Thursday, October 13, 2011

Not-So-Great Expectations

I have discovered the meaning of life.  Actually, I have discovered the meaning of a horrible life.  Does that count?  Maybe it's the C.S. Lewis in me (see previous post if this seems pompous to you), but I really do think I'm on to something here.  Something that has been brewing in my deranged head (again, see previous post if this seems a bit harsh to you) for quite some time now.  I must admit, I think people have been on to this way before me.  Dang it.  Oh well, though, at least I'm jumping on this bandwagon now.  So what is the secret to having a horrible life?  What is the gateway to unmitigated suffering?  Having high expectations.  I know, quite novel, wouldn't you say?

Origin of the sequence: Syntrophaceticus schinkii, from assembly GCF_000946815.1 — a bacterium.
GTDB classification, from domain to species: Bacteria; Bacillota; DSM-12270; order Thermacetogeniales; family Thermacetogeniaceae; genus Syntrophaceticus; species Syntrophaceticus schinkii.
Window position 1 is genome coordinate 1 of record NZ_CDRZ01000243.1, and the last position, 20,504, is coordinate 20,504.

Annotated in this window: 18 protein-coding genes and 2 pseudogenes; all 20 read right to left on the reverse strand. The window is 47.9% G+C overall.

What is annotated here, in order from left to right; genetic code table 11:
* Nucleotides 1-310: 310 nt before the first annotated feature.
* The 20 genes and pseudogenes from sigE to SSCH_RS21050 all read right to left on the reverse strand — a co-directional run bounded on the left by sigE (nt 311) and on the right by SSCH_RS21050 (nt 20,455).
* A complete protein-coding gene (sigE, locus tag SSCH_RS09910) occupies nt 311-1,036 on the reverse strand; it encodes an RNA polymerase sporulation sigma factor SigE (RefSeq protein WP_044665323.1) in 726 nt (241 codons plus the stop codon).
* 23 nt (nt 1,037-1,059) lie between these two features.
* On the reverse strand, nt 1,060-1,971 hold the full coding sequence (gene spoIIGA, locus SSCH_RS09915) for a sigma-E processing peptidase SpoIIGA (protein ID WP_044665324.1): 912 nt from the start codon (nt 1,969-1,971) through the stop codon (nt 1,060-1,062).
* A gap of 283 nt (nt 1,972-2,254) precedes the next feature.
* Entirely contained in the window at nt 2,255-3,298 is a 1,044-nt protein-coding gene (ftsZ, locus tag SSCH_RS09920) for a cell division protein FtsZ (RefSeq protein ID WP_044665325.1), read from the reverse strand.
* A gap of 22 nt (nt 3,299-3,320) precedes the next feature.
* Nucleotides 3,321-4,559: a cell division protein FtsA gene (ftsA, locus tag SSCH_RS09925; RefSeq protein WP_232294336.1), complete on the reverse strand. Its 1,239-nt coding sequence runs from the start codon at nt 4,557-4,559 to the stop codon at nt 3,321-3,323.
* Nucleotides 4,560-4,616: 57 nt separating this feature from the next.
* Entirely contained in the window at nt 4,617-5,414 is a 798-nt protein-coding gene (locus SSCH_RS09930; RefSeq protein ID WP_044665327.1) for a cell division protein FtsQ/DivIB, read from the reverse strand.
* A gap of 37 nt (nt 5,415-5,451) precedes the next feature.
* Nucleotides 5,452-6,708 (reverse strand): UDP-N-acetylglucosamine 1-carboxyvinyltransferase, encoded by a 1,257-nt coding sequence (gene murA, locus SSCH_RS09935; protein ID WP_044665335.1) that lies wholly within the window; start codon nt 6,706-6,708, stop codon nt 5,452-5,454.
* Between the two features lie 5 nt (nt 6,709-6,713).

But really. I'm all over this like I was all over cloth diapers last month (btw, I'm still all over cloth diapers).  Helloooooooo, expectations! You are my new enemy to conquer.  So, let me share with you how I got here.  Not that I haven't thought about this many of times before, but just recently it has really, really, really hit me how we can be slaves to our expectations of life, husbands/wives, children, churches, food, cars, et cetera, et cetera, et cetera.  So, we've been passing around a nasty stomach bug in our house the past two weeks which has brought a record amount of lack of sleep.  One morning, after a particularly brutal night, I felt myself putting up the streamers for the Pity Party I was about to throw.  And this was going to be a doozie of a Pity Party.  I got myself all fired up about how James has never, and in full Pity Party mode- probably WILL NEVER- sleep through the night.  It went from bad gas as an infant, to teething, to sickness, back to teething, sickness and teething, and the list goes on.  I was stuck in this total rut of "If I could just get this gas under control!" to "Ok, when this sickness finally passes....then I'll get some sleep" to other expectations of future peace.  Now, look, I totally understand that sometimes you have to think positive thoughts and convince yourself that it WILL get better just to survive the tumult of today.  But then I started to feel like I was constantly setting myself up for disappointments.  That, rather than praying for the grace to accept whatever comes my way- no sleep, cranky kids, a husband who has to work late- I was constantly praying for my life to change.  Who am I kidding? I wasn't praying for my life to change, I was pitching a royal fit that it better change or I'm heading to Mexico.  Adios!